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Persian Fingerling Potato Quiche with Chives (Kookoo-yeh Sib-Zamini)

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I do not pride myself of being a connoisseur of Persian foods. My mother cooked the stews we loved when we were growing up, but we didn’t branch out and try the other wonderful Persian dishes. Typically, we’d try new things when we went to visit my mom’s side of the family in California or when my grandparents would visit us from Iran. Just like many other families, food and cooking is central in our lives.

My grandmother (pictured below) was an amazing cook. When I think of her, I remember her in the kitchen cooking and the smells emanating from her kitchen and down the hall outside as we approached her apartment.

My Aunt Louise is also an exceptional cook. She wrote up (in farsi) a collection of her recipes for her kids. My mother translated these recipes years ago into English for the younger generation (like me) to enjoy. I still use my Aunt’s cookbook as a reference to traditional Persian cooking.

My Uncle Parviz is also an amazing cook. He doesn’t believe in cookbooks. He’ll follow a recipe loosely if it’s new to him, but he immediately makes it his own. When I attended the college, I lived in the same town as my uncle and I frequently went to his house for weekend getaways and good food.

This is how I spent my free-time my freshman year!

My aunt was sweet and said, “Laura, we love having you here, but you can’t spend every weekend here!”

How could I turn down this good food?

Now that I have my own family to cook for, and a non-traditional Persian for a husband, I find myself going back to my mom, aunt and uncle to learn to cook some of our family’s favorite meals. I also have added my mother-in-law to my consulting group, although her family is from a different part of Iran.

But, I still tend to cook like my Uncle Parviz. I look at a recipe and make it my own.

This is what I did with this Kookoo. Persian Kookoo is similar to a quiche, but more dense and not as eggy. Pictured below is Kookoo-yeh Sabzi (Persian Herb Quiche). It is made with six different herbs and is extremely aromatic and delicious.

With traditional potato kookoo, you boil the potatoes first, peel them and then mash them. Then you mix it with egg and bake it. I didn’t want the extra step of boiling the potatoes, and since I still had fingerling potatoes left over from the Idaho Potato Commission, so I came up with this version.

I cut the fingerlings into thin slices and mixed it with eggs, chives, milk and saffron. Then I baked it until it browned. The result was a fabulous. I shared this for lunch with my friend on a pool play date and paired it with a green salad.

You can find the recipe for my Persian Fingerling Potato Quiche with Chives (Kookoo-yeh Sib-Zamini) here.

And here are my other Persian recipes I have posted on Family Spice:

Ajeel (Perisan Trail Mix)
Avocado Shirazi Salad
Baklava Cake (Almond Cake)
Basmati Rice with Potato Crust
Beef & Pomegranate Dolmeh
Chicken Breast Kabob (Joojeh Kabob)
Filet Mignon Kabob (Kabob-eh Barg)
Grilled Tomato Kabob
Ground Beef Kabob (Kabob-eh Koobideh)
Kookoo-yeh Sabzi (Persian Herb Quiche)
Persian Baklava
Persian Celery Stew (Khoreshteh Karafs)
Persian Chicken Stew with Pomegranate and Walnuts (Fesenjoon)
Persian Eggplant Dip (Kashkeh Bademjoon)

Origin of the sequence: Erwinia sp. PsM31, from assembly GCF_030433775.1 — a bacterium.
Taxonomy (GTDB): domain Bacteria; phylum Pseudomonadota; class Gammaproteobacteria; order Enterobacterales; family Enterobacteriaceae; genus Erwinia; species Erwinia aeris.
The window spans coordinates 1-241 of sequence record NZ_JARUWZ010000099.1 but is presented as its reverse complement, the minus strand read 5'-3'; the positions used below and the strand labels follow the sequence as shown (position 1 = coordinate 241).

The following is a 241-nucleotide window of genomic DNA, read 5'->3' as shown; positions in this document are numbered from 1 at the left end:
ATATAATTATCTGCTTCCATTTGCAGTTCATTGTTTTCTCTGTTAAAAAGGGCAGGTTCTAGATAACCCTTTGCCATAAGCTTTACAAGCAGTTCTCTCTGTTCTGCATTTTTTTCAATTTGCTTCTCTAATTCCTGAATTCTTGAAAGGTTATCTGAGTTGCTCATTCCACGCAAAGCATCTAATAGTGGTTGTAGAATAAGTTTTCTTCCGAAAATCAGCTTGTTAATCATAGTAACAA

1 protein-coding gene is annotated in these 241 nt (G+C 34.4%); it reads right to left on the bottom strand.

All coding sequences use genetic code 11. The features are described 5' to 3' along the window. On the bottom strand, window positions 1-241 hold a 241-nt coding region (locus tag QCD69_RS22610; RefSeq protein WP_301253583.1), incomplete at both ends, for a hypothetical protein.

Persian Eggplant Stew (Khoreshteh Qiemeh Bademjoon)
Persian Saffron Cookies
Persian Okra Stew (Khoreshteh Bamieh)
Rice & Lentil Dolmeh with Pomegranate
Saffron Rice Pudding (Sholeh-Zard)
Shirazi Salad
Yogurt with Cucumbers (Mast-o Khiar)
Yogurt and Eggplant Dip (Borani-e Bademjoon)
Yogurt and Spinach Dip (Borani-e Esfenaj)

I have countless more waiting to be typed up, so I better get back to work!

For the month of June, I submitted this recipe to Spicie Foodie’s monthly Your Best Recipe Roundup. Check out all the other beautiful recipes here!

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12 Responses to Persian Fingerling Potato Quiche with Chives (Kookoo-yeh Sib-Zamini)

  1. That is just stunning! I want to dig right in with a spoon. :)

  2. That looks great! I don't think I've ever eaten Persian food. I think I'll try your recipe. Thanks for sharing.

  3. I love persian food, this looks amazing. Thanks for linking all the other past recipes too! I am going to take a look, since I have never cooked persian stuff but love the flavors.

  4. Manju at #

    What a lovely blog! Stumbled upon it in Dishfolio and that is how I am here :) I got some fingerling potatoes lying around. This might be something good to try with them!

  5. Carolyn at #

    What a great collection of Persian recipes. I can't say that I have ever knowingly eaten a Persian meal, but you certainly make me want to try them!

  6. What a lovely dish! This looks just amazing and full of flavours.

    http://spoon-and-chopsticks.blogspot.com/

  7. Goodness this looks delightful…beautiful recipe and photos! Sounds like you have a pretty long line of cooks in the family :)

  8. Wow this quiche looks delicious and beautiful!!! I like Persian food and thank you for listing a quite collection here for us to try!

  9. beautiful quiche looks delicious
    Torviewtoronto and Createwithmom

  10. Ann at #

    That was beautiful and looked delicious! You have a lovely blog and I like the idea of getting families back to home cooked meals!

  11. Aubrey at #

    How lovely! It sounds absolutely delicious!

  12. Your family sounds like mine, everyone is a great cook. I have a lot to live up to. Persian food is one of my favorite cuisines so I'll be digging through your recipes. This potato quiche looks so mouthwatering, I would love it for dinner. Thanks for having participated in June's YBR:)

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